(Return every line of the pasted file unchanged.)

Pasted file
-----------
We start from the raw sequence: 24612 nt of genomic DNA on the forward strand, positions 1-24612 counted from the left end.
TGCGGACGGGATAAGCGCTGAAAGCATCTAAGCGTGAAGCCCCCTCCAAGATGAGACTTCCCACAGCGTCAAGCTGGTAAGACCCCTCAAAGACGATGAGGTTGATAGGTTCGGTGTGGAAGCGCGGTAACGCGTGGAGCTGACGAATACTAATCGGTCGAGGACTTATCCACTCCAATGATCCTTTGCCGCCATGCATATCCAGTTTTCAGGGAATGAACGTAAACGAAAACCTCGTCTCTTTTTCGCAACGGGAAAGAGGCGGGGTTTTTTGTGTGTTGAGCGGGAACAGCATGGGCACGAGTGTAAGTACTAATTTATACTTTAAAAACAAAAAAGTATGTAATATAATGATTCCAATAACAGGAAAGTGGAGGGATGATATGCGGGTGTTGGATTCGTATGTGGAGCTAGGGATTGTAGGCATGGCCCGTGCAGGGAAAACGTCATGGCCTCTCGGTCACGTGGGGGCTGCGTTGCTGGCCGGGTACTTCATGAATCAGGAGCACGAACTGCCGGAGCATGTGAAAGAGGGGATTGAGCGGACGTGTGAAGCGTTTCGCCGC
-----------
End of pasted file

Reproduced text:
We start from the raw sequence: 24612 nt of genomic DNA on the forward strand, positions 1-24612 counted from the left end.
TGCGGACGGGATAAGCGCTGAAAGCATCTAAGCGTGAAGCCCCCTCCAAGATGAGACTTCCCACAGCGTCAAGCTGGTAAGACCCCTCAAAGACGATGAGGTTGATAGGTTCGGTGTGGAAGCGCGGTAACGCGTGGAGCTGACGAATACTAATCGGTCGAGGACTTATCCACTCCAATGATCCTTTGCCGCCATGCATATCCAGTTTTCAGGGAATGAACGTAAACGAAAACCTCGTCTCTTTTTCGCAACGGGAAAGAGGCGGGGTTTTTTGTGTGTTGAGCGGGAACAGCATGGGCACGAGTGTAAGTACTAATTTATACTTTAAAAACAAAAAAGTATGTAATATAATGATTCCAATAACAGGAAAGTGGAGGGATGATATGCGGGTGTTGGATTCGTATGTGGAGCTAGGGATTGTAGGCATGGCCCGTGCAGGGAAAACGTCATGGCCTCTCGGTCACGTGGGGGCTGCGTTGCTGGCCGGGTACTTCATGAATCAGGAGCACGAACTGCCGGAGCATGTGAAAGAGGGGATTGAGCGGACGTGTGAAGCGTTTCGCCGC